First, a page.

I generally always know where I’m going when I’m out and about but like many people with dementia, I experience moments of disorientation – sometimes being amongst crowds of people or being in an overly noisy environment will cause me to feel very disorientated.

The first time I got lost I was in Erneside, my local shopping centre in Enniskillen, where I was due to meet my wife Alison for coffee. It’s not that big a place but as I stood there, I began to feel agitated and soon realised that I was in the wrong place to meet her. I couldn't identify the place I had to go. All rational thoughts go out the window in these situations and fear and panic takes over. I felt anxious and helpless and worried that I’d never find her. Luckily Alison came to look for me and found me which was a great relief!

The second time it happened was when we were in a shopping centre in Glasgow. I got talking to a guy from Galway in a shop and Alison said she would go on. She told me where she would meet me but I forgot and when I left the shop, the place looked huge and the faces in the crowds began to blur. I felt so alone and overwhelmed, and I had to ask a security guard to help me find Alison.

Although these have only been brief periods of disorientation, it makes me realise that I would hate to get completely lost. In the wrong circumstances it could be very scary – for example, I’d be worried about falling and getting hurt or being out overnight and not being found.

For this reason, the Herbert Protocol is going to be a valuable document for myself and other people with dementia. It won’t be a remedy but it will certainly help the police to know where to look in their search. While it won’t stop people getting lost it will help them to be found more quickly.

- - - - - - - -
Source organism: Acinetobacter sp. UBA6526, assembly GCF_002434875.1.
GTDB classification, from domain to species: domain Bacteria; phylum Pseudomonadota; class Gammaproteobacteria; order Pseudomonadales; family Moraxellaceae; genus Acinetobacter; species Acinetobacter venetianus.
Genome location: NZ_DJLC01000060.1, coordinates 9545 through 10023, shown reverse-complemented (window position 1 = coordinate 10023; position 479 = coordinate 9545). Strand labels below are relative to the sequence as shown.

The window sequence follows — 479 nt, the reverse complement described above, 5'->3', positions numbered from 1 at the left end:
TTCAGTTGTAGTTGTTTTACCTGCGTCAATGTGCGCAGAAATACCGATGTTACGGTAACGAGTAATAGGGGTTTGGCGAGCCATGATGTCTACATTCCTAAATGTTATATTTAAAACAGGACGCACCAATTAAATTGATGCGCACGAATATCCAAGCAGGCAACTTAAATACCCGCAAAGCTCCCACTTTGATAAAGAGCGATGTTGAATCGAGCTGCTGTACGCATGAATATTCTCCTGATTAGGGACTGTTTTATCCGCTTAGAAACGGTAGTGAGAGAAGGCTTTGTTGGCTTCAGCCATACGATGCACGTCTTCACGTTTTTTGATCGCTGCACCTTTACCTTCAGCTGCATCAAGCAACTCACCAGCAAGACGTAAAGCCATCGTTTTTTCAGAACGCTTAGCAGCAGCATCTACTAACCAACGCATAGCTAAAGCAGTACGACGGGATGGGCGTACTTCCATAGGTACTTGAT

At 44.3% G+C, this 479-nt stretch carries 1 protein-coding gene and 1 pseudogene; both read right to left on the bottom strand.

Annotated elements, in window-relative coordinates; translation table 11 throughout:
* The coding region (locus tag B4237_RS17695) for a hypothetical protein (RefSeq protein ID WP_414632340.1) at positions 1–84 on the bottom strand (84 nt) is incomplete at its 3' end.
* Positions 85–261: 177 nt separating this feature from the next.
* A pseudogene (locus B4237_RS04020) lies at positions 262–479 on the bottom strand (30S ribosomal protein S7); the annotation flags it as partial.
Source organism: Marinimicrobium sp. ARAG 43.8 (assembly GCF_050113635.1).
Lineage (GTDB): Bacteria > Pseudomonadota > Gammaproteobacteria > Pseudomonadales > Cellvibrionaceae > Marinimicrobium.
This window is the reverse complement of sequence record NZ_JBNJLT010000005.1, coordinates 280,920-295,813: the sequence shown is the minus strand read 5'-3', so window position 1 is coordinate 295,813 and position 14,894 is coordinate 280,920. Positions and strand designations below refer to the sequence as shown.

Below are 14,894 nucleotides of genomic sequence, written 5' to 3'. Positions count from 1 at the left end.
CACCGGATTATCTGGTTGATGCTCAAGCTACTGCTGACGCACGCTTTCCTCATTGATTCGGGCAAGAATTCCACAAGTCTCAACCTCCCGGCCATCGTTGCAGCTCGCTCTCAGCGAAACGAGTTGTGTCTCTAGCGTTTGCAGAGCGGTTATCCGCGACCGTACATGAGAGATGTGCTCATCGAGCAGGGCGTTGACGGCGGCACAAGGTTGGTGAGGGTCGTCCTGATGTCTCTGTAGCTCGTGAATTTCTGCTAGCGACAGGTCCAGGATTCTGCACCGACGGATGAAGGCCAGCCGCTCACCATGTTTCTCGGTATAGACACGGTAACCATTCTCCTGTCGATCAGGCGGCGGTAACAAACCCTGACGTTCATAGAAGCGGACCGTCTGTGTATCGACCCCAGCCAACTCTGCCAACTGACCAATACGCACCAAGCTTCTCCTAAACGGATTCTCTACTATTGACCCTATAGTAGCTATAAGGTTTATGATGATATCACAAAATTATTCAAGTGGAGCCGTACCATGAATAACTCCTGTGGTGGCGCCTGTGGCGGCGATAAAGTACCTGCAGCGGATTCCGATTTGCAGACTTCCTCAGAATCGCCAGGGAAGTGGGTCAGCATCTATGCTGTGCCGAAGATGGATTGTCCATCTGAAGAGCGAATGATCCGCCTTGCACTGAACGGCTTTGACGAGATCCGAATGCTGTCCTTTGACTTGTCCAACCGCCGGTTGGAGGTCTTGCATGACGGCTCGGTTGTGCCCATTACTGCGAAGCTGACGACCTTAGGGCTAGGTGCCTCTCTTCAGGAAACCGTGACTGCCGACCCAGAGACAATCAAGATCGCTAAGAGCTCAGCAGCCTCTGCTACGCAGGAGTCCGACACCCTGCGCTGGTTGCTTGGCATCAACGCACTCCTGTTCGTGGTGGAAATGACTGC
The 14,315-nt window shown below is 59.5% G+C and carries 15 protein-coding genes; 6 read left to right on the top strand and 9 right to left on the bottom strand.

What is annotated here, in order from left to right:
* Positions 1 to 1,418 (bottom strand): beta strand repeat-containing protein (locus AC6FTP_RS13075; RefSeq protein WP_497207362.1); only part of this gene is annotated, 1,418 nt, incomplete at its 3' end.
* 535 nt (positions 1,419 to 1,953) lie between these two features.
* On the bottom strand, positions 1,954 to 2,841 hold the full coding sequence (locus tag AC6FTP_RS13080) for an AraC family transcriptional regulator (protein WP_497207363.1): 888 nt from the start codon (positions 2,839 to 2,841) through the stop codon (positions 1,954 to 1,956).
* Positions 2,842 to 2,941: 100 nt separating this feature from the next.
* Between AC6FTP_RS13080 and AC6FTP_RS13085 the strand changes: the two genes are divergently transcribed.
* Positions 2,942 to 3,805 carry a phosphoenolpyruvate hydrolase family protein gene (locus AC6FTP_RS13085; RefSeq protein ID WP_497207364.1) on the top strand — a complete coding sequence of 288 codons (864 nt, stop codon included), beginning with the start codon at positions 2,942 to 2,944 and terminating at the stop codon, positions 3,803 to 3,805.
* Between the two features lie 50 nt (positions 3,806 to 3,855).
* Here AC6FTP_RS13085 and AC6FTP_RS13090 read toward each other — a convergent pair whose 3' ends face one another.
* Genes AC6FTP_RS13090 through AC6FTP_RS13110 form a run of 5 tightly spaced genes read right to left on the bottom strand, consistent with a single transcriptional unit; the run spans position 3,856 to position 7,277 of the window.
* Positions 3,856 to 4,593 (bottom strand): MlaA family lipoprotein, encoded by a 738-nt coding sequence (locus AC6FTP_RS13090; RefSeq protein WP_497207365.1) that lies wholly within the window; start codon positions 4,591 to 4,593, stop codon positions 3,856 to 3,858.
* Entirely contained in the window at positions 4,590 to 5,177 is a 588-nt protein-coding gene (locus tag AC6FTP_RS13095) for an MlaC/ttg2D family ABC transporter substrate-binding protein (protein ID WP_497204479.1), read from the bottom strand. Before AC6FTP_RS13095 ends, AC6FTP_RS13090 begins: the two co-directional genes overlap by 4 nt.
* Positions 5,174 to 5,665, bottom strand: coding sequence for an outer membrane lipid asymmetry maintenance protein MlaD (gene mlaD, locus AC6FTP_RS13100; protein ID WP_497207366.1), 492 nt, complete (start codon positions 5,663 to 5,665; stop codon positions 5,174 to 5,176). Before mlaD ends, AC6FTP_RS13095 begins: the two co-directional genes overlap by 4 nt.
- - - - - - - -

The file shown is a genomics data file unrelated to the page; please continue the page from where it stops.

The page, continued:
It is vital to get quick closure when someone is reported missing and the Herbert Protocol can help provide this. It leaves the family more confident – my wife Alison is all for it as she knows the Herbert Protocol is another step in ensuring I am able to stay safe while out and about.

I sat down and filled my Herbert Protocol document in with details of places I like to visit regularly, such as various places in the local countryside that I enjoy and close neighbours’ houses. I have several copies and keep them in different places at home – there is one in the kitchen and one on the hall table – and I have told my whole family where they are so everyone is aware.

I am very proud that I and other Dementia NI members worked with the PSNI to make recommendations on the information that is gathered on the form. I believe this initiative is something all emergency services should be aware of, not just the police, and something that everyone with dementia should download from the PSNI website and use.

Just knowing I have the form in place makes me feel more confident, on a subconscious level, about being out and about and helps me to continue living a fulfilling, independent life.

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